Hydrogen Peroxide for Water Treatment: Treating Hydrogen Sulfide and Iron with Hydrogen Peroxide Injection
Water Treatment Grade 7% Hydrogen Peroxide
Hydrogen peroxide (H2O2) is one of the most powerful oxidizers available for water treatment. Although it can be used to control bacteria, it’s main use is as pretreatment for filters removing iron and hydrogen sulfide.
Less hydrogen peroxide than chlorine is required to treat iron and hydrogen sulfide. When hydrogen peroxide reacts, oxygen is liberated and an oxidant potential 28 times greater than chlorine is produced. It is this large charge of liberated oxygen that makes hydrogen peroxide work so well.
Seven percent hydrogen peroxide (70,000 ppm) is the standard water treatment strength. At this strength liquid hydrogen peroxide can be transported through normal shipping methods and is not considered hazardous.
Thirty-five percent hydrogen peroxide (350,000 parts per million) is sometimes used. It is a hazardous material and must be handled with great care. It usually requires dilution with distilled water for residential use. For this reason, for most home applications 7% hydrogen peroxide is the product of choice.
A Filter Is Required
Like air, ozone, and chlorine, hydrogen peroxide prepares contaminants to be removed by a filter. The oxidizing agent is only half of the treatment. The filter that follows is necessary to remove the precipitated contaminants. Carbon is in most cases the filter medium of choice after hydrogen peroxide treatment. Manganese dioxide media like Birm, Katalox and Pyrolox can be destroyed by hydrogen peroxide. Carbon, both standard and catalytic, works well for both hydrogen sulfide and iron removal. Carbon also breaks down the residual peroxide, so there is usually no peroxide left in the service water. Mixed media filters, zeolite filters, and redox filters (KDF) have also been used successfully.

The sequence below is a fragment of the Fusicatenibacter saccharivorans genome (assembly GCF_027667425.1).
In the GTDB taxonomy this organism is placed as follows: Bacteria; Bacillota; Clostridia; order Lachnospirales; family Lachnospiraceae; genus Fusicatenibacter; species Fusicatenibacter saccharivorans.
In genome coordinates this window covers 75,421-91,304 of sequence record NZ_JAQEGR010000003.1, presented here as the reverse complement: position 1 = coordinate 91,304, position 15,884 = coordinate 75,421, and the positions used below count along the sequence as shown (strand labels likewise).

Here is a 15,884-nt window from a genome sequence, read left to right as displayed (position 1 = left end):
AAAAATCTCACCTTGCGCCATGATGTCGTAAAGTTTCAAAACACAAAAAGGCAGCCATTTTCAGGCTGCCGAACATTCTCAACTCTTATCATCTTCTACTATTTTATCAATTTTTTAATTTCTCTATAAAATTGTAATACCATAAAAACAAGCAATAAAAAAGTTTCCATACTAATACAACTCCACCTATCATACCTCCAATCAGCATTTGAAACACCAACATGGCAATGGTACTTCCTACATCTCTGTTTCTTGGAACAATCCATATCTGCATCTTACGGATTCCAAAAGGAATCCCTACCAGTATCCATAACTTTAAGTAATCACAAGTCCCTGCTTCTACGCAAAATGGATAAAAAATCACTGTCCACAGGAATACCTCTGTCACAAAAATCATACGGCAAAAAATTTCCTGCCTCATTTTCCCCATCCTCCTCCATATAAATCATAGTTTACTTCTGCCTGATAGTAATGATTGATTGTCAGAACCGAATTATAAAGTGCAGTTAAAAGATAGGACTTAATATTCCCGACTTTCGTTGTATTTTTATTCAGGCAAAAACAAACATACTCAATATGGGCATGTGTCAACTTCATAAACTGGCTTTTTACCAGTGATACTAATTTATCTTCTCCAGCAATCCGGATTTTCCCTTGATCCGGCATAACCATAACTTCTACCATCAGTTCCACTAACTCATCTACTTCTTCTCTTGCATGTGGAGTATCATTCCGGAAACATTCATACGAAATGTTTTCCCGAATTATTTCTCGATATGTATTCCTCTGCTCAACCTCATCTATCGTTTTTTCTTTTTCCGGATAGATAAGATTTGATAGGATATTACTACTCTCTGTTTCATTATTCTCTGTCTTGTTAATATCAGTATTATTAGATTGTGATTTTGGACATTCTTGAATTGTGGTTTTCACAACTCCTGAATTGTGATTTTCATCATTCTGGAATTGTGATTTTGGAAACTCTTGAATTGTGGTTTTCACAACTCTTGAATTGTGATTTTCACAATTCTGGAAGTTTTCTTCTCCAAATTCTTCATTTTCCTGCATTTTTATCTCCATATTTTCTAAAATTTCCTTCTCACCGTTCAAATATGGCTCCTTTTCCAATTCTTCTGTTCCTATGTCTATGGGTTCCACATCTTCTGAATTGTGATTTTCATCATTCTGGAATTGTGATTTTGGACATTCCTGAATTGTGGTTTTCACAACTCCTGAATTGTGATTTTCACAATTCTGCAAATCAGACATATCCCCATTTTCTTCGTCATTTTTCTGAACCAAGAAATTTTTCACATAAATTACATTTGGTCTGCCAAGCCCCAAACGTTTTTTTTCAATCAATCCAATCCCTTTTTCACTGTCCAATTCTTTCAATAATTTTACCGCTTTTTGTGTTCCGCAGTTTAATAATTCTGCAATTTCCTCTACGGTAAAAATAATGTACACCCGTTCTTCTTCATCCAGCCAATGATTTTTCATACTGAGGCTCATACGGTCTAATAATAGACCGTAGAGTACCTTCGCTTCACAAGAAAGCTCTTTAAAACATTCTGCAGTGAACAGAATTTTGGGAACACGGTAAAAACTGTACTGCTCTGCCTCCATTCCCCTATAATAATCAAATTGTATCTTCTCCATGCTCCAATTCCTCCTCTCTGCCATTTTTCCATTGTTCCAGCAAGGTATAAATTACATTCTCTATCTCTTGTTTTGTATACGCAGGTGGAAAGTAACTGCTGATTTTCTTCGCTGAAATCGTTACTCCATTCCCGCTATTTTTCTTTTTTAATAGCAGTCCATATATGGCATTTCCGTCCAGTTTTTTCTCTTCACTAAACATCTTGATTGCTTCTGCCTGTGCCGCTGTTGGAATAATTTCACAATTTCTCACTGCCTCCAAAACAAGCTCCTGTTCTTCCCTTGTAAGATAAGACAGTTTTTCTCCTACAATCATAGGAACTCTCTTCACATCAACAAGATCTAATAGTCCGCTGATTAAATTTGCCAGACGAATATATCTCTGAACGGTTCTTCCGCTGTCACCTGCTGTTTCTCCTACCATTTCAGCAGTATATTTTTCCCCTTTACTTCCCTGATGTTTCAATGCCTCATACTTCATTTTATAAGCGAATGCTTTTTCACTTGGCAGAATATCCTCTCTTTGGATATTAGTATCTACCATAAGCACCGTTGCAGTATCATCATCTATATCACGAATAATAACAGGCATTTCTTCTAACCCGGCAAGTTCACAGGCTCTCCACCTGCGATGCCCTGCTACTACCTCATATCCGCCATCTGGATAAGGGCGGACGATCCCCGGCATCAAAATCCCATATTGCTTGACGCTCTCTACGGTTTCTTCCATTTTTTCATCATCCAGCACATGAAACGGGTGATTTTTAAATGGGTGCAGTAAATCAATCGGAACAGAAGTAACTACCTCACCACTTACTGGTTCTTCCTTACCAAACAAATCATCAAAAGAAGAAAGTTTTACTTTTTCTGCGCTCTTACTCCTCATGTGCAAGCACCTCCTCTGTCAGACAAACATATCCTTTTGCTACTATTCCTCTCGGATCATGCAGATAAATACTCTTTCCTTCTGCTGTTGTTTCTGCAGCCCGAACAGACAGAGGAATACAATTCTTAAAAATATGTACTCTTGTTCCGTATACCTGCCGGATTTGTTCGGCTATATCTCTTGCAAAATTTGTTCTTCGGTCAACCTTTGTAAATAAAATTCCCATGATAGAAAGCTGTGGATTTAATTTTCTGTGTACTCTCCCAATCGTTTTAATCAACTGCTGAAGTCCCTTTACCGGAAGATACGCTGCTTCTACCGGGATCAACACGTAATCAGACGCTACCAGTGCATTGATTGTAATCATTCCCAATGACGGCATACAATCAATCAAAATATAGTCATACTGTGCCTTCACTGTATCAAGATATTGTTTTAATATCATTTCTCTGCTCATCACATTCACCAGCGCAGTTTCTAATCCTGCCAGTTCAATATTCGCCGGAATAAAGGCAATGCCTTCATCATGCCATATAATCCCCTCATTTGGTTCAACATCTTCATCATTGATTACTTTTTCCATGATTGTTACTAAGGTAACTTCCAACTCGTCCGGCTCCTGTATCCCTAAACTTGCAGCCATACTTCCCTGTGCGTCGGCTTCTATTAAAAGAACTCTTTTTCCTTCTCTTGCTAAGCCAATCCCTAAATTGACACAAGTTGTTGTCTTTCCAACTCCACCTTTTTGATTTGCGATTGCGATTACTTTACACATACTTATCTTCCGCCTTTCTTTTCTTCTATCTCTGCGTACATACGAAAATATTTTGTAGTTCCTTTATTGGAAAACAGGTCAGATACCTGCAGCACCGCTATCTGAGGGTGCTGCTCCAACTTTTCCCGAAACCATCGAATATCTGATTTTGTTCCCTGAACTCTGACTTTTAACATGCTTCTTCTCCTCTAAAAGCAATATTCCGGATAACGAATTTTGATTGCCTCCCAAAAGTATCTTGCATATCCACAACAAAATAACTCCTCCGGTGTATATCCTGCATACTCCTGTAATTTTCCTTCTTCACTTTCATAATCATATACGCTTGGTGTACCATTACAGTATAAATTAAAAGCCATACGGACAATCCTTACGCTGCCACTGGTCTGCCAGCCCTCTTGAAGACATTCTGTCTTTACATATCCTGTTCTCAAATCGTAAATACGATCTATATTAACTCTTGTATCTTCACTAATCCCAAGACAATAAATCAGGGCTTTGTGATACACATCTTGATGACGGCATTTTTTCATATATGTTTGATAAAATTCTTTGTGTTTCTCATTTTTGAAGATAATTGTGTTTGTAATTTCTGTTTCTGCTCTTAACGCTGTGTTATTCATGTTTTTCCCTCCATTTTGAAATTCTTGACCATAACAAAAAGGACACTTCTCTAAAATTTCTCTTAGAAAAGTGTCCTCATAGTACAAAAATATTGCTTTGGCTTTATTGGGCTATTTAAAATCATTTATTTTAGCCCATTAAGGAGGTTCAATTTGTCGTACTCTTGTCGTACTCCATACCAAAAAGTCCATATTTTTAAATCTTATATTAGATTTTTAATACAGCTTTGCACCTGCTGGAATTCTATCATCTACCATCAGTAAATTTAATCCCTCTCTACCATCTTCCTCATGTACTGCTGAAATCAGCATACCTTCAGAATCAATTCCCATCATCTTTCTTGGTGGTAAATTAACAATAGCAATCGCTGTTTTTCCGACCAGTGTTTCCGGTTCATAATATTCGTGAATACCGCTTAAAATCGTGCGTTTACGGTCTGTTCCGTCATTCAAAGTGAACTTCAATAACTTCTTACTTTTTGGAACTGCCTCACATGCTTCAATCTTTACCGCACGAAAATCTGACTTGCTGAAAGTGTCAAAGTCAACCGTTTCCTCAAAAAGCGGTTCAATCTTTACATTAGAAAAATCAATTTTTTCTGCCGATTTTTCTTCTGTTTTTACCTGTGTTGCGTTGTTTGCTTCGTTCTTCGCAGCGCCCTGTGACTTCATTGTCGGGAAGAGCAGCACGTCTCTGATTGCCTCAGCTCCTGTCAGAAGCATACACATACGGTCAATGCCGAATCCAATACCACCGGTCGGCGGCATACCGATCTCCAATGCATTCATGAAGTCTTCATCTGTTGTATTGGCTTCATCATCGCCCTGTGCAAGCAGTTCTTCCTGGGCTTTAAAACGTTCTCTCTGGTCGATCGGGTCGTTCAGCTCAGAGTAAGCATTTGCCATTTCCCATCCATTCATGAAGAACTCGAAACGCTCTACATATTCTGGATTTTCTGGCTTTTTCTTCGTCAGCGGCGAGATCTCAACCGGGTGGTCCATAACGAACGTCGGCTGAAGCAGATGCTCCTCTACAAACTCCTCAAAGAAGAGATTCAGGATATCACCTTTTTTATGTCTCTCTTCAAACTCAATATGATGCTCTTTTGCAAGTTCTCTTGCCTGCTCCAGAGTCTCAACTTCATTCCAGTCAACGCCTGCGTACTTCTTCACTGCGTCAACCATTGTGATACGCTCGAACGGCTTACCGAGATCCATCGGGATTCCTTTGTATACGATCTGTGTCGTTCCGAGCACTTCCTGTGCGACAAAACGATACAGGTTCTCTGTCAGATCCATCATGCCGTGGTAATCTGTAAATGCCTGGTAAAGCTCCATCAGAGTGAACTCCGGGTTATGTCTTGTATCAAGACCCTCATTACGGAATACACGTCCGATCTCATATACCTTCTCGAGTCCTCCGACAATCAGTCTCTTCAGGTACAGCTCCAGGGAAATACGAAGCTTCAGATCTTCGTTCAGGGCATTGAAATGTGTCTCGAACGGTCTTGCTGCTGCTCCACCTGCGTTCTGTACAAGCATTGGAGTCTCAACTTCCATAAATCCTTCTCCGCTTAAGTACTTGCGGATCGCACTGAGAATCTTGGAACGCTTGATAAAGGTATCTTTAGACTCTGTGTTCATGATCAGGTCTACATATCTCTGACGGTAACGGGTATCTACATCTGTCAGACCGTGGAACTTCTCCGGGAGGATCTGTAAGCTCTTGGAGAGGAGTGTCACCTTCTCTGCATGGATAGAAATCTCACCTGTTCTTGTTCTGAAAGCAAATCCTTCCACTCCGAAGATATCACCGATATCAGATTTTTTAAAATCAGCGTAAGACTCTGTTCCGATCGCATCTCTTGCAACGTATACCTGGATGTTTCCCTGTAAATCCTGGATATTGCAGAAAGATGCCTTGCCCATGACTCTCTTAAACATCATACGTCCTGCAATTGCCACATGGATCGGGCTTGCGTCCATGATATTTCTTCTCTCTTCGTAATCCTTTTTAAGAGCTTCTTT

If the water is very clean and no iron is present, a carbon block filter alone can be used following H2O2 injection, but in most cases–in all cases, if iron is present–a backwashing filter is required. The backwashing process can also clear the system of gas pockets which can form, so backwashing filters are preferred in most cases, even if only odor is being treated.
Stability and Storage
Hydrogen peroxide is exceptionally stable, having around a 1% per year decomposition rate. Heat and sunlight can increase the rate of decomposition. Dilution of the peroxide should be done only with the best water possible. Distilled water is preferred. H2O2 reacts with impurities in the water and loses strength in the process.
If using 35% peroxide, the 35-percent solution should be diluted to 7%. To do this, add 5 parts distilled, reverse osmosis, or deionized water to 1 part 35% hydrogen peroxide. Seven percent hydrogen peroxide is usually fed without dilution although it can be diluted if the injection system will not feed it in small enough quantities.
Practical Treatment Limits
H2S2 can be used to treat up to 10 ppm iron.